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Speaking of hate groups like the KKK, there’s been a disturbing amount of hate crime in reaction to Obama’s victory.
The Southern Poverty Law Centre says there have been hundreds of instances of racist actions directly linked to Obama winning the Presidency:
The Southern Poverty Law Center also have a map of where these hate groups are:
@Laurhel I still say that you have been far to generous in your appraisal of this image. I cross lite up like that on a front lawn is reminiscent of the crosses burned by the KKK. If they wanted a Christian symbol, what is wrong with a manger scene? This is evoking white pride and fear. I don’t see what other way this could possibly have been interpreted.
@rpg if it looks like a duck, quacks like a duck, then it is a duck.
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If they wanted a Christian symbol, what is wrong with a manger scene?
That’s a joke, right?
Why? I see plenty of them every Christmas.
Because if there’s a uniquely Christian symbol, it is a cross. It’s perfectly appropriate at Christmas (fairy lights, well, yeah. Bleh.)
But Christmas is all about celebrating the Nativity of Jesus, so surely a manger scene is actually far more appropriate than a cross, which should really be kept for Easter?
The Nativity means nothing without the Crucifixion. That’s the point they’re making. That’s also the point of the art link I posted above.
Now, you might not agree with the christian message, you might not believe any of it—and you’re completely within your rights to do that—but any theology of the Nativity that pays no attention to the Cross is substantially incomplete.
From a mainstream christian viewpoint (by which I mean it’s not just the wingnuts, it’s pretty—hah—fundamental) the Cross is the message of Christmas.
rpg, I’m repsonding to your characterisation of Renee’s suggestion of a manger scene as “a joke”. Again, I see lots of manger scenes around in people’s house decorations every single Christmas. Of course I understand why some people would prefer the cross, and they are within their rights to do so, but why characterise the manger scene as “a joke”?
Because the ‘christian’ symbol is a cross, not a manger scene.
If we can absent all thoughts of the KKK from the discussion (this little bit of it), then I have a great deal of sympathy for the idea of displaying crosses at Christmas—if I were into iconography, which I’m not, but let that slide for now. To say “If you want a christian symbol, display a manger” makes the argument quite forcefully for displaying crosses (not burning ones. Let’s get that straight).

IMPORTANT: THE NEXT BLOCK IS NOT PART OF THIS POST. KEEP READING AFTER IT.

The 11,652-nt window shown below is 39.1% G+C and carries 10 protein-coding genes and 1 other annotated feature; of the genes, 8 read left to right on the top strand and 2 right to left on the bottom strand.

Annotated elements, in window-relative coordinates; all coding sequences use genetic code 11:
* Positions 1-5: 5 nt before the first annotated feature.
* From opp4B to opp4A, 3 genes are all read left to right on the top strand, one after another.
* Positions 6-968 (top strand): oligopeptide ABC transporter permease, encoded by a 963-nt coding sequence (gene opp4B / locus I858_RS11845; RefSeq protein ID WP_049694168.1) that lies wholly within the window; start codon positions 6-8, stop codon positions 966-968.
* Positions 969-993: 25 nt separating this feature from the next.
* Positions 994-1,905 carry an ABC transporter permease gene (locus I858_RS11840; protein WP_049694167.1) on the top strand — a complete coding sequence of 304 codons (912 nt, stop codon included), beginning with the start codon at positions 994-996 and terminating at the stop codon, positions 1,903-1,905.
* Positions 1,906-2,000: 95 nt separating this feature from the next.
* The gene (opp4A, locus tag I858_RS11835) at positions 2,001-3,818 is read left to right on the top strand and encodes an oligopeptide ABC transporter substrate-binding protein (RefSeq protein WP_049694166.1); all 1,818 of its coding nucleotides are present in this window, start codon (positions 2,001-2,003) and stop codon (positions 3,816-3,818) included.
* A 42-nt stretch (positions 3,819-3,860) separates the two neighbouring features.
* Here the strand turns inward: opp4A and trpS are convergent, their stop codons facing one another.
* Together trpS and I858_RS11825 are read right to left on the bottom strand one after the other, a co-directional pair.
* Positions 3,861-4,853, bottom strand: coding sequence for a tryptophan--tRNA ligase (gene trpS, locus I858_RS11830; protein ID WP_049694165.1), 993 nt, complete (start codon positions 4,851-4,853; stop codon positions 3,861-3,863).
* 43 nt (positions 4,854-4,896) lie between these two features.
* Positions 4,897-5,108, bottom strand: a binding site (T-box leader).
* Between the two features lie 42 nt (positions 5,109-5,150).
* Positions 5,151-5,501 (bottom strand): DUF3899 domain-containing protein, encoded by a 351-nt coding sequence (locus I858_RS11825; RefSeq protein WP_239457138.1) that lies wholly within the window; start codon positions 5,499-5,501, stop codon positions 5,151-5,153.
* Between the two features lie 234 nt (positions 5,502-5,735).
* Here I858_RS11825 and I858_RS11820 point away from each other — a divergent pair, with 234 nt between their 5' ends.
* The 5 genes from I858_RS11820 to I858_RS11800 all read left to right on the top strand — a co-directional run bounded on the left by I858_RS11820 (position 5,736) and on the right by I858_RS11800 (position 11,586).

They didn’t want a “christian symbol”. They wanted the Cross, with all that implies.
(Actually, I think the AFA want the money they’ll get from selling a glitzy bit of tat and don’t give a monkey’s fart about the symbolism. But that’s a different issue.)
rpg, none of what you say above addresses why you characterised Renee’s mild suggestion as “a joke”.
They wanted a cross that specifically used “candle globes” that simulate flames rather than any other sort of fairy light, with all that implies.
Because, Tigtog, I didn’t think that anyone would seriously suggest using a manger *instead of a cross* for a christian symbol.
I remain unconvinced that it’s a deliberate reference to a KKK symbol. If it is, well, then add my condemn to yours. Absolutely.
Even though, in actual practice, domestic Christmas decorations feature manger scenes far more commonly than they feature crosses?
Seriously, when have you ever seen a cross as part of a domestic Christmas tableau? I cannot remember *ever* seeing a cross amongst the other Christmas decorations. Most people go with Santa rather than Jesus at all, but if they do go with Jesus they show baby Jesus in the manger.
That’s why suggesting a manger scene is in no way a joke, it’s asking simply why don’t these people do The Usual Thing?
Yeah, I see where you’re coming from, and from my point of view it’s a pissing shame that not doing the usual thing is associated with this race-hatred symbolism.